Federal OHS Case Illustrates Two Important Due Diligence Principles


When faced with OHS violations, an employer may argue that it exercised “due diligence,” that is, that it took all reasonable steps to comply with the law and address safety hazards. But proving due diligence is challenging. And what constitutes “reasonable steps” usually depends on the specific circumstances of each case. However, there are certain basic due diligence principles on which employers can rely. A recent case under federal OHS law illustrates two of these principles. Here’s a look at that case.


What Happened: An airline employee was standing on the apron at an airport gate completing paperwork when he was struck in the back by an empty baggage cart as it and other attached empty carts were being towed away from the airplane. He suffered contusions on his upper and lower left leg, and bruises to his left thigh and lower back. At the time, the area around the plane was covered in packed snow on top of ice and was slippery, which contributed to the incident. A federal Health and Safety Officer concluded that the airport was in violation of OHS law for allowing an accumulation of ice and snow and issued it a compliance direction. The airport appealed, arguing that it had exercised due diligence in its snow removal operations and asking for the direction to be rescinded.

What the Tribunal Decided: The federal OHS Tribunal rescinded the direction.

The Tribunal’s Reasoning: The airport had a Winter Maintenance Plan that complied with industry standards, and snow and ice removal procedures in place. In addition to regular snow and ice removal, airlines were expected to make specific service requests when there was an immediate need for removal. But the airline didn’t make such a request for this gate and so failed to bring the snow/ice issue in the area to the airport’s attention. The Tribunal noted that the personnel and equipment dedicated to snow and ice clearance duties and the procedures followed to implement those duties were well documented by the airport, as were the weather conditions prevailing on and around the date of the incident, which indicated periods of continuous snow. In addition, the airline’s flight operations and all the associated movement around this gate continued despite the prevailing weather. The Tribunal concluded that the weather conditions and the continuation of flights on the apron at the gate inhibited access to the area for the airport’s snow clearance crews without instructions and directions from the airline. So the Tribunal rescinded the direction because the airport wasn’t aware of the safety hazard posed by the snow or ice and had exercised due diligence as to snow and ice removal [Macdonald Cartier International Airport Authority, [2015] OHSTC 5 (CanLII), March 5, 2015].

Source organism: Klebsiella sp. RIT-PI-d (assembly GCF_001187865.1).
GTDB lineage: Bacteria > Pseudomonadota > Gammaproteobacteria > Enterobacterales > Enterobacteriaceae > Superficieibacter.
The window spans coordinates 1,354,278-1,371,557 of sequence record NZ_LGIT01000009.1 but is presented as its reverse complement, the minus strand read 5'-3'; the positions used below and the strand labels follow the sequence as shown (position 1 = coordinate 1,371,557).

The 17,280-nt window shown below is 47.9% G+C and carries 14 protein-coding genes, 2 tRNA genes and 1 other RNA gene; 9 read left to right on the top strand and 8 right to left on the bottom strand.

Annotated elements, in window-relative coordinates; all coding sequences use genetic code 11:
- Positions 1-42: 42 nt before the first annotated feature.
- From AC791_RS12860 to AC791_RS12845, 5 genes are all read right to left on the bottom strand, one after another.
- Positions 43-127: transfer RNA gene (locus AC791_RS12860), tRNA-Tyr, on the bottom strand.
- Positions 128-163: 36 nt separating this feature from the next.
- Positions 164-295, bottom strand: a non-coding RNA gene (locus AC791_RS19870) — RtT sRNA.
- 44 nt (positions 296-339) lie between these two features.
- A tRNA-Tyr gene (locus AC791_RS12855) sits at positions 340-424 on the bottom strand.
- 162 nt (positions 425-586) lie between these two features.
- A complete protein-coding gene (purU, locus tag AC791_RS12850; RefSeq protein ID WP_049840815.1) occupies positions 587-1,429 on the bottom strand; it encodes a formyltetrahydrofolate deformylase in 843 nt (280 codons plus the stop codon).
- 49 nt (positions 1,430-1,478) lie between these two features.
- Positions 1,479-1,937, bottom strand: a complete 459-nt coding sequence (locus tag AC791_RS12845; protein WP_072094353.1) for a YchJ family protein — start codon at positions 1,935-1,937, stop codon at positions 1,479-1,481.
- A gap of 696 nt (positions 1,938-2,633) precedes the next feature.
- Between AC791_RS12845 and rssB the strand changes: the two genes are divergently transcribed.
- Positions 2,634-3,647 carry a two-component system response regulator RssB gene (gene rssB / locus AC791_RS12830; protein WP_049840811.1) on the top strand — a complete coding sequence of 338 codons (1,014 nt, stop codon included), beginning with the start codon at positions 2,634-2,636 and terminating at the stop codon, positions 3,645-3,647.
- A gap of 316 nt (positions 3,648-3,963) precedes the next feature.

This case is illustrates two useful due diligence points. First, employers have a duty to address only those safety hazards they know or should know about—not all safety hazards period. After all, it’s not reasonable or practical to require employers to address an unknown hazard. Here, snow and ice removal was a joint responsibility involving both the airport and the individual airlines. The airport’s crews couldn’t clear snow when airplanes were at the gate. So the airport relied on airline’s gate management to advise when aircraft were leaving gates so that airport personnel could clear snow as best as possible. In addition, the expectation under the Winter Maintenance Plan was that airlines would notify the airport if there was an unsafe condition on the tarmac that needed immediate attention. But the airline in this case never informed the airport that snow and ice had accumulated at this gate, making the surface slippery and unsafe. Thus, the airport was unaware of this issue and so couldn’t reasonably be expected to take steps to address it.

Second, the case demonstrates the importance of good recordkeeping. The Tribunal noted that the airport’s snow and ice removal policies and procedures were “well documented.” In addition, the airport’s records were used to prove the weather conditions at the relevant times. And the airport’s log of service requests proved that the airline had never requested that this gate be cleared of snow and ice. By having these safety records available, the airport was able to prove that it exercised due diligence.